2017 is the year of cryptocurrencies. Bitcoin jumped from a few thousand dollars and broke records by crossing the $20,000 barrier. The ether is higher than ever. Every day new coins appear and people buy them in a frenzy.
Are these programming codes real money or fashion that will die on time? Let’s see:
Have you ever sent money to anyone through banking channels? Different banks have different protocols, but they all have one thing in common: they charge you for it. Yes, you may say that your bank offers you some cost transactions per month, but place other restrictions where you have to pay for these specific services.
With cryptocurrencies such as Bitcoin and Ethereum, you still have to pay to transfer money to someone, but the “fees” of the treatment you offer to miners are much lower than traditional banks.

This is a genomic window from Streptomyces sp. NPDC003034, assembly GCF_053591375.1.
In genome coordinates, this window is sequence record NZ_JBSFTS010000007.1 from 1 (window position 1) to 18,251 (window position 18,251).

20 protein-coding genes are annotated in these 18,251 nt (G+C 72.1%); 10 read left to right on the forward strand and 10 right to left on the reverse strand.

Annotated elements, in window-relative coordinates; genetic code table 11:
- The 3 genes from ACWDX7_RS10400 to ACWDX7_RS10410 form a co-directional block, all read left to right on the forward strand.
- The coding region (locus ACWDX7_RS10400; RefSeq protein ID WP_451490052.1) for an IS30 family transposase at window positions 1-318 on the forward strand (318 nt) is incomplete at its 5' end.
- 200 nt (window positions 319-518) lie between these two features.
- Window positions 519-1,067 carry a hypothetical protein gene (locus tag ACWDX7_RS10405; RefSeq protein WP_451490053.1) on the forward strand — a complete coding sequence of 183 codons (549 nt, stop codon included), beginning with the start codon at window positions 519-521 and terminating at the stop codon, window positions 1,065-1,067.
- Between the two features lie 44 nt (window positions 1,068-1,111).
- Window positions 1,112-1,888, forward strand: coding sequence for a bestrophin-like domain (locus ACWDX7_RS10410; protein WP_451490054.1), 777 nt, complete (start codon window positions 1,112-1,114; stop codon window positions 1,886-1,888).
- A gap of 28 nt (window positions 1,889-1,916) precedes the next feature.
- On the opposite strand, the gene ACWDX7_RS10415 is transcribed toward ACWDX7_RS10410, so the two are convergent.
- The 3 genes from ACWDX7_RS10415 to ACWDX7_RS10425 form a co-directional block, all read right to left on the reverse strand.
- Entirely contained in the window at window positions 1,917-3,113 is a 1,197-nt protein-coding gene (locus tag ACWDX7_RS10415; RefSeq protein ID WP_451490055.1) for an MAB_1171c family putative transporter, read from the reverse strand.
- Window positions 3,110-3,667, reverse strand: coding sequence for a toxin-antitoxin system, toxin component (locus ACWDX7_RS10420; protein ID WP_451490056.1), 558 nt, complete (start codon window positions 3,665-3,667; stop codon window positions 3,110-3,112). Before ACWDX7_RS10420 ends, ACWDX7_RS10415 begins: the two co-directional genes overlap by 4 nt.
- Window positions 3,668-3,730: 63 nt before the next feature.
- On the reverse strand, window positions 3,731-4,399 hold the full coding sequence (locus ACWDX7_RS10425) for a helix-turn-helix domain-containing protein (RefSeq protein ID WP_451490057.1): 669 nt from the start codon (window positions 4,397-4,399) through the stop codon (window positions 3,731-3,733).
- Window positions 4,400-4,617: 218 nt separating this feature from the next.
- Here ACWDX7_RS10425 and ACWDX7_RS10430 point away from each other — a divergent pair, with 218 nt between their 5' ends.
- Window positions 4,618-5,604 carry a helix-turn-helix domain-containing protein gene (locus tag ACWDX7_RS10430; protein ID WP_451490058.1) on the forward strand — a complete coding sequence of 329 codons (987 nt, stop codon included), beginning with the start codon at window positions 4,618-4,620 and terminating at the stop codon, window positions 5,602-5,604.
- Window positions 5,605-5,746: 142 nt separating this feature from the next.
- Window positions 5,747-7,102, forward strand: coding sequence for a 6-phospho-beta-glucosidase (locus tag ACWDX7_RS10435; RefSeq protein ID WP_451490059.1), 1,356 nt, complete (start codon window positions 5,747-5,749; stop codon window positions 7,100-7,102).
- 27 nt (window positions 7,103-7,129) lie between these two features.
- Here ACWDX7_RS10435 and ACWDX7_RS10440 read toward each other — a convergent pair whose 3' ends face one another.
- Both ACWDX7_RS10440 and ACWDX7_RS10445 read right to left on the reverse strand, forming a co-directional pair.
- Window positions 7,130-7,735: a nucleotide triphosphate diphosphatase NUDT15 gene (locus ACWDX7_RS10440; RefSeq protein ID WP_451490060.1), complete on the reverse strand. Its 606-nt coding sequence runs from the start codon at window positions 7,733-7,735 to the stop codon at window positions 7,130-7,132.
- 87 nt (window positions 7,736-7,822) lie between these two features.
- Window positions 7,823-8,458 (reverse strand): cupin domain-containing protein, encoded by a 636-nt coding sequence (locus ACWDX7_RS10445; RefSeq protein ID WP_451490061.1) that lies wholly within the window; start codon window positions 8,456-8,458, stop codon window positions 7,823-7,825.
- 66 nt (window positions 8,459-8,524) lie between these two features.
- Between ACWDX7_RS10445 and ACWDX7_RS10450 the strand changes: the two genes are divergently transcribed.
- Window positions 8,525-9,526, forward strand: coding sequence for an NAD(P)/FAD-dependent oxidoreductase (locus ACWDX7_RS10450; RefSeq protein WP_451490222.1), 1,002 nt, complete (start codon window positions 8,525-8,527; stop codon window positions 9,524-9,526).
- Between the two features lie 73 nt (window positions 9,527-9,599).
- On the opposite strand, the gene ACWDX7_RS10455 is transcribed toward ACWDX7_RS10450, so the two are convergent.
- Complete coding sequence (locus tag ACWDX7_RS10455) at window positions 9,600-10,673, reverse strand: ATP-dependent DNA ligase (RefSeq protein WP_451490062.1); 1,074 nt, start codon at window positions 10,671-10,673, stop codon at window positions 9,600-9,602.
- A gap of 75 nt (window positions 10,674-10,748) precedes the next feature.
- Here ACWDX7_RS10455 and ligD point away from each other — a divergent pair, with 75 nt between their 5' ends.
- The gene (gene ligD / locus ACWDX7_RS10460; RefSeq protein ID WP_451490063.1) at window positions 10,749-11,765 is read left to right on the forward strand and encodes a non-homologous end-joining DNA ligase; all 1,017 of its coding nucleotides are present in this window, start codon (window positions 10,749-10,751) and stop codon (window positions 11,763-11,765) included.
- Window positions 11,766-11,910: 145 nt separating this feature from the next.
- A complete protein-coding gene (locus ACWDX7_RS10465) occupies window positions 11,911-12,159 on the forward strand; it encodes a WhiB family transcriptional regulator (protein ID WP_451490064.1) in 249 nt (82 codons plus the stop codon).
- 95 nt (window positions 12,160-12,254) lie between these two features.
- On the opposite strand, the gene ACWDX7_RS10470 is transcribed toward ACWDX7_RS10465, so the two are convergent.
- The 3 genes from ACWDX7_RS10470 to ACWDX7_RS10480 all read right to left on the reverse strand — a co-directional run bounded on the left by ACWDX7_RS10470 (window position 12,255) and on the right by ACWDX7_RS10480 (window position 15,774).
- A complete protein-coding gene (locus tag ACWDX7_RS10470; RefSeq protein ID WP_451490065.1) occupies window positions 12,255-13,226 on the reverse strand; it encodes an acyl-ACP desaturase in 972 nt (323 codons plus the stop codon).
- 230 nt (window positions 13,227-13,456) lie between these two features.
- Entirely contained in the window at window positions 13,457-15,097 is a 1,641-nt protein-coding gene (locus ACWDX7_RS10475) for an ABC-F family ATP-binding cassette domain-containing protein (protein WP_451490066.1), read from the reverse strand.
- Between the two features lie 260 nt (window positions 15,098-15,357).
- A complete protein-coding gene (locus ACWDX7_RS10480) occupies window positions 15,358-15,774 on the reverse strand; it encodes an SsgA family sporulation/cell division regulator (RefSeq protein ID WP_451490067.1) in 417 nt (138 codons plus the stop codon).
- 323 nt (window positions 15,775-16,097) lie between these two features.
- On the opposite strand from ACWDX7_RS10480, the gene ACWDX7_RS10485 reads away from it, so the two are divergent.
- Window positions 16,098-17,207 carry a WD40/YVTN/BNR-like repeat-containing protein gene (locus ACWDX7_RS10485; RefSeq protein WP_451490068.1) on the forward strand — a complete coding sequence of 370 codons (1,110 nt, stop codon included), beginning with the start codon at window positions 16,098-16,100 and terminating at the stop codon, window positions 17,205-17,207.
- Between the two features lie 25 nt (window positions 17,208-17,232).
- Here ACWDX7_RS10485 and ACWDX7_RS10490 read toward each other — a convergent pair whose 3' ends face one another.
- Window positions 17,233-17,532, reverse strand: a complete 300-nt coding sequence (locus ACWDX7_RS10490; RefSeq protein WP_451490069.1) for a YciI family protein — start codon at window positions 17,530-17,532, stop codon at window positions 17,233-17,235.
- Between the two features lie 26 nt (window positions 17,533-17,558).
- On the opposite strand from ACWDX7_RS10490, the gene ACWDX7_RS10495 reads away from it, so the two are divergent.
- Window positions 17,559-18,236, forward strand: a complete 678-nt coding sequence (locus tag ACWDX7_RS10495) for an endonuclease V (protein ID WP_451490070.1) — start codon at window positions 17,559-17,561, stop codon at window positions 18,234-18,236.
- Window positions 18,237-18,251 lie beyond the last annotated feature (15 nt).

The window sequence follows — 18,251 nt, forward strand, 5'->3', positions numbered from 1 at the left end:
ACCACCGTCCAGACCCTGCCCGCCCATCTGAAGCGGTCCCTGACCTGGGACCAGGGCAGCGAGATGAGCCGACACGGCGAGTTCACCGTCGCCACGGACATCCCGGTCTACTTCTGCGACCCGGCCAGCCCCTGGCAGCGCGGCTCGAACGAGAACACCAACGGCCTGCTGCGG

Sending cryptocurrency to someone living in a part of the world is as easy as writing an email. Just request the recipient’s address, sign in to your wallet and send the amount you want. You can then do what you do in your daily life and the money will be transferred.
Well, then the title is a little misleading. There are tons of cryptocurrencies out there, so you and the recipient may not have the same fork-forcat wallet. If the receiver is flexible (and you have compelling power), you can set up an electronic wallet for your currency at any given time.
The most acceptable currency is Bitcoin, and if you have, you will not have a problem accepting different currencies.
With financial crises everywhere and rapidly growing inflation, you’ll one day find that all those dollars you’ve saved don’t have much purchasing power in a decade. The most rational thing is to invest it in something that has not been written over time. Enter cryptocurrencies! Especially because of the way these coins are programmed, they will be very limited in trading, unlike paper currency where you can only print more.